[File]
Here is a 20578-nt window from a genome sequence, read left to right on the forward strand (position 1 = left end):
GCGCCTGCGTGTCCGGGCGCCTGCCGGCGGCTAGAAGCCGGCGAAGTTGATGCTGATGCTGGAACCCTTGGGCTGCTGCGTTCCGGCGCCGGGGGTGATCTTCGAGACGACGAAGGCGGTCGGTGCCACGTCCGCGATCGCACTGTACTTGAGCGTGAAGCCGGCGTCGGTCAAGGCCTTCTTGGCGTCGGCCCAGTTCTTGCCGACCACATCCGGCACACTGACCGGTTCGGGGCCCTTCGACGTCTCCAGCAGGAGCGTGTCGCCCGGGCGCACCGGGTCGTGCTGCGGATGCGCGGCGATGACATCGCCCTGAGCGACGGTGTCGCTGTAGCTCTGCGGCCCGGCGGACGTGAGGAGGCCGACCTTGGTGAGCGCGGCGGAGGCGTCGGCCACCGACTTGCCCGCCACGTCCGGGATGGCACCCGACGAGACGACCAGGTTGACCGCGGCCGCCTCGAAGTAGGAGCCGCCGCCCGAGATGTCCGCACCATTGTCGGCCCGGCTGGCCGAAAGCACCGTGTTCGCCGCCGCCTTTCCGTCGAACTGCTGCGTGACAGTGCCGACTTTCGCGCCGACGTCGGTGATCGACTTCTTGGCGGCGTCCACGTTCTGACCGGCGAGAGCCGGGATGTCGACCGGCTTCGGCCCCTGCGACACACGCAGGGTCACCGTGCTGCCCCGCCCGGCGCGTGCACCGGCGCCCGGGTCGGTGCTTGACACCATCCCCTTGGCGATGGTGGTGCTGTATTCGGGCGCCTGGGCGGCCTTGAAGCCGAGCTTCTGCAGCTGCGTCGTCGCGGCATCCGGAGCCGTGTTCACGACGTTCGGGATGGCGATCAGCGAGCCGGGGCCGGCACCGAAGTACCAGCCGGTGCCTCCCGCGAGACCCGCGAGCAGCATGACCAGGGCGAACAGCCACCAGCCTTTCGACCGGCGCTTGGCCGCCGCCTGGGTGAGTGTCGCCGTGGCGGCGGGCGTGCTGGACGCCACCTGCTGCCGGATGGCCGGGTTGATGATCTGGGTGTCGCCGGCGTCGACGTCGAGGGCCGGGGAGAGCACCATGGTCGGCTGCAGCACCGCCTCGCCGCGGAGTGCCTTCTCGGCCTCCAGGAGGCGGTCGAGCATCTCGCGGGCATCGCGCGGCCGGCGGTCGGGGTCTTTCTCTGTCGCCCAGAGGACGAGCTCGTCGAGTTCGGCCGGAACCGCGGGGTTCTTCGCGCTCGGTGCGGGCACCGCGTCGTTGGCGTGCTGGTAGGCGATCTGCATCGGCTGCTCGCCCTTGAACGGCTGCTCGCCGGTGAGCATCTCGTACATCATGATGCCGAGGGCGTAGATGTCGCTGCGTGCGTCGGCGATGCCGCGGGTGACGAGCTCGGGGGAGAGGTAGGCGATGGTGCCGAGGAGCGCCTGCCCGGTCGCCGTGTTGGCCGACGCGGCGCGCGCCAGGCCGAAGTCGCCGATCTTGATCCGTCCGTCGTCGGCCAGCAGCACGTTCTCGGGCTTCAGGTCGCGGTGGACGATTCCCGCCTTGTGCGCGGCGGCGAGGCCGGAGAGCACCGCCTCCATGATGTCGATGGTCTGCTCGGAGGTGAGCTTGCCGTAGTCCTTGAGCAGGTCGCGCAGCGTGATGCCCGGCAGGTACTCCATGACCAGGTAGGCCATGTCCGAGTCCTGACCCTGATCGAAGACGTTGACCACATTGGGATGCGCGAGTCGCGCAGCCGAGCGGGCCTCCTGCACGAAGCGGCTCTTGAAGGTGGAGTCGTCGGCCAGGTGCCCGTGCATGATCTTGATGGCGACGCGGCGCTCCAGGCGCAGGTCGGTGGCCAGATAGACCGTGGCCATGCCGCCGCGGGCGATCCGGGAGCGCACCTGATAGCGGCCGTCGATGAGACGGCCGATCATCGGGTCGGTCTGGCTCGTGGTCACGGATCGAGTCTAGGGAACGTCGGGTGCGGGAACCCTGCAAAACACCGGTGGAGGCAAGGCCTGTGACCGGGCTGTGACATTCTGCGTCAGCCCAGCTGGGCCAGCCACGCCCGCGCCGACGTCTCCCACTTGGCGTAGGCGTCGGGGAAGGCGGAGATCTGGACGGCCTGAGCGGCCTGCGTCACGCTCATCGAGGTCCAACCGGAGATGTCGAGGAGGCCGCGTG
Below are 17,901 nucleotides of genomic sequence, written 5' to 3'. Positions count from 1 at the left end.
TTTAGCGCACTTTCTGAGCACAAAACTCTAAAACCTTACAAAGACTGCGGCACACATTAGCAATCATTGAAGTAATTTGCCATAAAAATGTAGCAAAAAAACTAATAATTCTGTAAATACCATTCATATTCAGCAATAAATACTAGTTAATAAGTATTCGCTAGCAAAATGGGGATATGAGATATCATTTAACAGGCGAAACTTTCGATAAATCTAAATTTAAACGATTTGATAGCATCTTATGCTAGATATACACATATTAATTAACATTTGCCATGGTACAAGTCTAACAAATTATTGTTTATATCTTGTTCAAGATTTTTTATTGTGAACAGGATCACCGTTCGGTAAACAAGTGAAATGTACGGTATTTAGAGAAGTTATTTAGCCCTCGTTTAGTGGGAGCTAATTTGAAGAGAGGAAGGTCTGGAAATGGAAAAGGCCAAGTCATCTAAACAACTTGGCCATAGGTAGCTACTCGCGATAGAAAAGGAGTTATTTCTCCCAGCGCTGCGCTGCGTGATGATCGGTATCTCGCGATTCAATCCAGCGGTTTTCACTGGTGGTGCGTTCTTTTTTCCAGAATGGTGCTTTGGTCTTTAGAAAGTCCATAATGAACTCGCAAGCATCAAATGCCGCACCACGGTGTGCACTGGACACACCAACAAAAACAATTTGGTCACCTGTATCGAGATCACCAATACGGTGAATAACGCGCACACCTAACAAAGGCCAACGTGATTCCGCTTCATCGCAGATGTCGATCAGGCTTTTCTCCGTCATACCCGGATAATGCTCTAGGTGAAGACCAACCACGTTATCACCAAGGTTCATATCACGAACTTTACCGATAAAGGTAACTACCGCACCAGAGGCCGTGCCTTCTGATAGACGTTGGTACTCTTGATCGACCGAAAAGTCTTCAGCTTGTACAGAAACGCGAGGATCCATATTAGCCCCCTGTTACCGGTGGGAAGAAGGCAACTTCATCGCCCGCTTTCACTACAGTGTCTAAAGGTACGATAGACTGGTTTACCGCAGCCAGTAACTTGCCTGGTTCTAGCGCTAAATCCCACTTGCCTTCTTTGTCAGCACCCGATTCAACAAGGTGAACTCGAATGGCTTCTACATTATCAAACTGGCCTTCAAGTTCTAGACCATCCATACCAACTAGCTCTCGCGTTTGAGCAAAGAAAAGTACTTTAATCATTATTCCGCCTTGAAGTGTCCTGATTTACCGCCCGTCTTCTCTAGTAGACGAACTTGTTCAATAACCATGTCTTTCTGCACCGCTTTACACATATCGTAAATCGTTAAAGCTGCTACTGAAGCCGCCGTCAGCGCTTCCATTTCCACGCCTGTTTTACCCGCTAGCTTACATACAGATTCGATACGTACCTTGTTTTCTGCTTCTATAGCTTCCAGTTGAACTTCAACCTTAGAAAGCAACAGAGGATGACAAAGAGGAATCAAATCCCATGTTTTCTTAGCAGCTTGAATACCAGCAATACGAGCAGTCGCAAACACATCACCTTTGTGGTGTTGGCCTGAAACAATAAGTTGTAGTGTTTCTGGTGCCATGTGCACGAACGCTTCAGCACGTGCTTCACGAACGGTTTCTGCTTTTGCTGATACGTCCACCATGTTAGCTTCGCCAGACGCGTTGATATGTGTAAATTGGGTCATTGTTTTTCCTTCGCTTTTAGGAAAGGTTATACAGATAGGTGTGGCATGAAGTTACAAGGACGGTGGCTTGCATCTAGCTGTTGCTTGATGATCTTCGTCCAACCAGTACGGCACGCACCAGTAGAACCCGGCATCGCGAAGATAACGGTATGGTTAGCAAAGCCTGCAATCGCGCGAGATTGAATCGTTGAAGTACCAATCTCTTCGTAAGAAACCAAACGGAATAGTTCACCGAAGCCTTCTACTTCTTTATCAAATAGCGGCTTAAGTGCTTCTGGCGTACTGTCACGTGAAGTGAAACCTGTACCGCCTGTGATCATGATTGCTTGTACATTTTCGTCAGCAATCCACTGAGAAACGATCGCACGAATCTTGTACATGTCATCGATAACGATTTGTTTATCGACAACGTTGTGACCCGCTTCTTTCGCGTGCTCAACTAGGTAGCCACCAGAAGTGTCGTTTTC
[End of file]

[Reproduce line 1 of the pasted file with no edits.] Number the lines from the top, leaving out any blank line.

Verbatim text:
Here is a 20578-nt window from a genome sequence, read left to right on the forward strand (position 1 = left end):